Downstream Panic ReviewJason Leyanna
Apparently a tropical storm has sucked out the entire collection of fish from the oceans and it is up to the player to safely get them back, avoiding sharks and other dangerous objects…
It takes just a few minutes to figure out what you are supposed to be doing, then it clicks in this strategy game. It starts off pretty simple and gets harder as you go, and more complicated and complex. Basically, you use tools and other objects within the game to direct your fish toward a path that is both safe and allows passage back to the sea.
There are ‘tools’ that you use during each level to attempt to get your fish to go down the right path unscathed. You may use a harpoon to kill a larger, deadlier fish. Plants can be used and automatically grow to block off a certain path for the fishies. There are also ‘smart’ – as they don’t kill your fish – bombs that blow up small areas and allow the fish to go down another path that would otherwise be impassable. Other tools include the fan, freezer, and fishing net. The tools can be alternated using the two trigger buttons once you are able to utilize more than one in the level.
Adventure mode is what you start off in and then you unlock survival mode and free play. The levels also have different items strewn within such as seashells, clouds, ice bridges, flowers, and black holes that suck water in and transport it somewhere else. The variance in items helps give something new and unique when going from level to level. Downstream Panic includes over 80 diverse levels that feature spring, summer, fall, winter, and inferno environments.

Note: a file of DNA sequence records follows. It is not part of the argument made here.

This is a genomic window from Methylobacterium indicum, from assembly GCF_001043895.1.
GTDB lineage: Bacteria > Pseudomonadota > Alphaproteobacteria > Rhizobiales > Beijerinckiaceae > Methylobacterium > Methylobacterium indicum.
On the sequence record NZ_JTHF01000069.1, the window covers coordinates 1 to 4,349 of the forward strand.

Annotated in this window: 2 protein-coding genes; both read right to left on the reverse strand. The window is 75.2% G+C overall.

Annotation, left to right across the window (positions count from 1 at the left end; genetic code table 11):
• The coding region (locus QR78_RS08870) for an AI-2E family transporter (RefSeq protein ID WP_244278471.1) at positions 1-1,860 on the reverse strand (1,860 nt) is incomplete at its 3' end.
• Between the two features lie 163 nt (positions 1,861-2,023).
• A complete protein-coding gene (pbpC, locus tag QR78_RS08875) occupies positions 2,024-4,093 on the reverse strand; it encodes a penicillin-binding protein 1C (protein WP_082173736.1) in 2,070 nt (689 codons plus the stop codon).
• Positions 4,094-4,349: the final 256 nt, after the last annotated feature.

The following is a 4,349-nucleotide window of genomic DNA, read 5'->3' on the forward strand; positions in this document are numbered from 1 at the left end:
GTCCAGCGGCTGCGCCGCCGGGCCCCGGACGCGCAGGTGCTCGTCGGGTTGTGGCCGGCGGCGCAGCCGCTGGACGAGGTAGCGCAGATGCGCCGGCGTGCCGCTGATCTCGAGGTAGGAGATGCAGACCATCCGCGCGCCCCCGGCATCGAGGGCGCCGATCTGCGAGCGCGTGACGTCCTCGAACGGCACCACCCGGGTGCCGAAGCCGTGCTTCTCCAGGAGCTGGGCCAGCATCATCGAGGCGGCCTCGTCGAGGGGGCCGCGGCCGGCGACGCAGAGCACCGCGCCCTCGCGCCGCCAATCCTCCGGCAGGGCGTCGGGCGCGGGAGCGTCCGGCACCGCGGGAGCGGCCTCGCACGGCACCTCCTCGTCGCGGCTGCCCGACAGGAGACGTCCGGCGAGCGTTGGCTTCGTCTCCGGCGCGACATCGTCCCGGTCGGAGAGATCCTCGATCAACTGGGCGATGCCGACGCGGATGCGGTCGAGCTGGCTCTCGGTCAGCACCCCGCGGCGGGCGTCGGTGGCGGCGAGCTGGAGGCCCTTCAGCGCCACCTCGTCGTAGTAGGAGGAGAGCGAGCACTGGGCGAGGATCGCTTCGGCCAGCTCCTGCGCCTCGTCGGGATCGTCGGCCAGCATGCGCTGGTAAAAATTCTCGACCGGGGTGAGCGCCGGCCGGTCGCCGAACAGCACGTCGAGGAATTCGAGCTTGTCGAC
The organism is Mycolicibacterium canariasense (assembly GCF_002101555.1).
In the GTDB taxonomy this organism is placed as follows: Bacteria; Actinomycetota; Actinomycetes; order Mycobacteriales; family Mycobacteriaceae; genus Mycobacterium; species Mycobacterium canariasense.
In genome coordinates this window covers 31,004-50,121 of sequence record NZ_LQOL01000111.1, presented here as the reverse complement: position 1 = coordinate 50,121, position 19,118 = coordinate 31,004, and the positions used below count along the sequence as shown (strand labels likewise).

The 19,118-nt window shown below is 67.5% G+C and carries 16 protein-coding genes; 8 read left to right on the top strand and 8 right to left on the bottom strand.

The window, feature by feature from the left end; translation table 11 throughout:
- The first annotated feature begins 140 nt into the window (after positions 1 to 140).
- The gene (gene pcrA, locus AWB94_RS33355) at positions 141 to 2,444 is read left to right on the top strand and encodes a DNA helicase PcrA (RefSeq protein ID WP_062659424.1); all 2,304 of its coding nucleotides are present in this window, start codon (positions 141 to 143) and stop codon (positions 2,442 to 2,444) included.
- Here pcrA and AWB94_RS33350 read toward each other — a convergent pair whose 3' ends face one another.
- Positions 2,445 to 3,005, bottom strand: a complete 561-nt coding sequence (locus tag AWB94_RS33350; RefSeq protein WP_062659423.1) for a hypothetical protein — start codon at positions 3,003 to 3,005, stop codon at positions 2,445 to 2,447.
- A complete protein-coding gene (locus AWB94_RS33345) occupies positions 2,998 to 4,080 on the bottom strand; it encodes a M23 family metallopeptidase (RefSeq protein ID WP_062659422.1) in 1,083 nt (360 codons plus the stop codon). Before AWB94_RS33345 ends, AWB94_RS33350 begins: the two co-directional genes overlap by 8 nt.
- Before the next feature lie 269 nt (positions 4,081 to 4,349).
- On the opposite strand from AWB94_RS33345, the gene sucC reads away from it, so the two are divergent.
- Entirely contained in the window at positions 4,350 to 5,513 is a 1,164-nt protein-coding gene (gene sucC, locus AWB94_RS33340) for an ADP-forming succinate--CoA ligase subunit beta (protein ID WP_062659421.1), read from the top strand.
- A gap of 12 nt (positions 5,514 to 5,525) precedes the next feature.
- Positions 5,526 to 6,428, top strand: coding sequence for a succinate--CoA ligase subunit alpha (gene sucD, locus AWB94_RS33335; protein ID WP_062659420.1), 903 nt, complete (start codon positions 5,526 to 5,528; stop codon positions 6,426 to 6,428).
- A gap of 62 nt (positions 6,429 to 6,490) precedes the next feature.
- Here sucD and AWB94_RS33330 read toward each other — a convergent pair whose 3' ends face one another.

The environments, while they might not be as amazing graphically as some games, Downstream Panic has a nice array of vivid colors. There is a bright yellow sun that has put on its smiley face. The fish themselves and other creatures are in varied colors. The varied colorful levels along with the various challenges keep things fresh.
The game prompts you to save after each completed level, which gets a little bothersome if you are beating levels at a decent clip. An autosave features would have been preferable compared to what is given. This is a small annoyance compared to the enjoyment of the rest of the gameplay.
One unique feature of Downstream Panic is the ability to speed up time. If you have successfully used your ‘tools’ to create the correct path to send your fish to safety, there is the option to speed up time and get going to the next level faster. This action is taken by pressing the Triangle button. If you are the impatient type, this is definitely a nice addition.
Nice job on this unique creation by developer Eko System, and publisher, Atari. Downstream Panic is a surprisingly fun game for such a small package. Navigating the fish to their safe destination is a challenge that is quite enjoyable. This strategy game is fun for all ages.
Disclosure: We are provided copies of games from the game companies for some games that we review.